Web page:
Egyptian Pyramids

The Egyptian pyramids, funerary monuments to pharaohs, are incredibly old, a testament to the wealth, government, and culture of ancient Egypt. Above, the first pyramid, the Step Pyramid of Djoser, was built in the 27th century BC, 4,800 years ago. The Egyptian pyramid fields are a UNESCO World Heritage Site.

As you’ll see, the pyramids are huge and precise. Building them required a civilization with manpower, engineering, and political will. Ancient Egypt had the wealth and organization to specialize crafts and devote tremendous resources to build these tombs, at a time when the rest of the world lagged far behind.

The initial tomb design was a mastaba, which “comes from the Arabic word for a bench of mud”. A mastaba is a solid structure of mud brick. Located in a Cairo suburb, the Step Pyramid is constructed with six steps of cut stone, with each step taking the form of a mastaba on top of the earlier one. Stone is stronger than mud brick, enabling a taller and more durable structure.

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Islamic Art from Mosques of Islamic Cairo

Islamic art has focused on the depiction of patterns, whether purely geometric or floral, and Arabic calligraphy, rather than on figures, because it is feared by many Muslims that the depiction of the human form is idolatry”. The Islamic artist has a palette that is more restricted than artists from most cultures; this art can be beautiful. This post shows examples of Islamic art from three mosques of Islamic Cairo, part of a UNESCO World Heritage site.

Above, the Citadel and Mosque of Mohammed Ali are on the hill above Islamic Cairo. Compare the pencil minarets of the Ottoman Mosque of Mohammed Ali with the stubbier minarets of the Mamluk-style mosques on the left. It doesn’t rain much in Cairo, so the predominant color is the sand of the surrounding deserts. After the Citadel, we visited Islamic Cairo and the two mosques on the left and a third mosque where I took this photo from a minaret.

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Propagating purple Douglas Iris

This weekend I divided and transplanted a clump of this purple Douglas Iris, a California native plant. The purple iris has beautiful flowers. Our favorite iris, it’s more delicate than the white irises I propagated several years ago. They’ve done great so we’re trying the purple ones this year.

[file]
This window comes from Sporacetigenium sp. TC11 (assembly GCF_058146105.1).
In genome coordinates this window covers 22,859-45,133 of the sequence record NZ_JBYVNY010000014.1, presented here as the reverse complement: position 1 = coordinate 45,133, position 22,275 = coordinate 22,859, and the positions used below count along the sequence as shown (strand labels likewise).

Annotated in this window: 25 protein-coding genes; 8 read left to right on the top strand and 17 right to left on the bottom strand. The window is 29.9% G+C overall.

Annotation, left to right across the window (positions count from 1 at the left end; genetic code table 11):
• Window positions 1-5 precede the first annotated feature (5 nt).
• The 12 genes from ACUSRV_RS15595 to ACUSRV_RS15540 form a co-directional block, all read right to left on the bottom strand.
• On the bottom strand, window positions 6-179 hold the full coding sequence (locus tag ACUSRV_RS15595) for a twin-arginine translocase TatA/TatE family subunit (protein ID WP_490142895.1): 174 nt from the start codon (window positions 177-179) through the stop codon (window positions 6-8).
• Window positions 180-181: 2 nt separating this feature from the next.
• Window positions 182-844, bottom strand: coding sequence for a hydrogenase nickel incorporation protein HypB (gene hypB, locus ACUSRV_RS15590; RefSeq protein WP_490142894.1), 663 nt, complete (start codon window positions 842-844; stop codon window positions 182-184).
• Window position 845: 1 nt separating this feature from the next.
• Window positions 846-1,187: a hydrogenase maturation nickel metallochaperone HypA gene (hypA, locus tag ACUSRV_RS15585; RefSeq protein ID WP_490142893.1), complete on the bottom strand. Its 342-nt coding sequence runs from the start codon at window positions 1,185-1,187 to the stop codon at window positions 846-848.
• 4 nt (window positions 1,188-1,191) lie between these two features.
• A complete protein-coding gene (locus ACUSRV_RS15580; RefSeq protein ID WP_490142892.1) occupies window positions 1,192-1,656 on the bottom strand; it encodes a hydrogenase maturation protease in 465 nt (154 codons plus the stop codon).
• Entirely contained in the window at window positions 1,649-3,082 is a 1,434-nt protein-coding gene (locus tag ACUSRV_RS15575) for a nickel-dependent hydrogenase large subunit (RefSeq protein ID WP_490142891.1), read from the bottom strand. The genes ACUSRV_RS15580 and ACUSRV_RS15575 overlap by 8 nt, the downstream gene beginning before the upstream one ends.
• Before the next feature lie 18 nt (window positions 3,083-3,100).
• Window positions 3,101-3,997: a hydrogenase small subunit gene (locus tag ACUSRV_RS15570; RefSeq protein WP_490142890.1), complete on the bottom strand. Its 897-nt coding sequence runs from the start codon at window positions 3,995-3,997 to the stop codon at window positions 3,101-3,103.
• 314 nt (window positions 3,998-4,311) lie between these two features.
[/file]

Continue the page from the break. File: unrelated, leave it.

I followed the same technique I used for the white irises.

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Robie House

Designed by Frank Lloyd Wright, Chicago’s Robie House “is renowned as the greatest example of the Prairie School style, the first architectural style considered uniquely American”. Inspired by the Great Plains, the Prairie style is “usually marked by horizontal lines, flat or hipped roofs with broad overhanging eaves, windows grouped in horizontal bands, integration with the landscape, solid construction, craftsmanship, and discipline in the use of ornament. Horizontal lines were thought to evoke and relate to the native prairie landscape.” Seen above, the Robie House has all this.

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Waiting for a Tesla

Before 6:00 this morning, I joined in line in front of a Tesla dealer in Palo Alto, California. At 10:00 Tesla would start taking orders for their Model 3, an electric vehicle that will sell for $35,000. The early people pitched tents. I brought a chair.

The dealer was well prepared for us. The manager provided coffee, and employees came through the line offering bottled water. But they didn’t open their restrooms until 10:00. Most of us declined the water, planning ahead.

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Protecting Our Fruit from Squirrels

With oak trees and more than a half-dozen fruit trees in our yard, we battle hungry squirrels for fruit every year. Nature won while we slowly developed a design to protect our fruit trees from the ravages of squirrels. This year we were finally successful.

We like eating fruits and vegetables, but oak trees simply have squirrels. Our Santa Clara Valley has an amazing climate for growing fruits and vegetables. “Until the 1960s it was the largest fruit production and packing region in the world with 39 canneries.”

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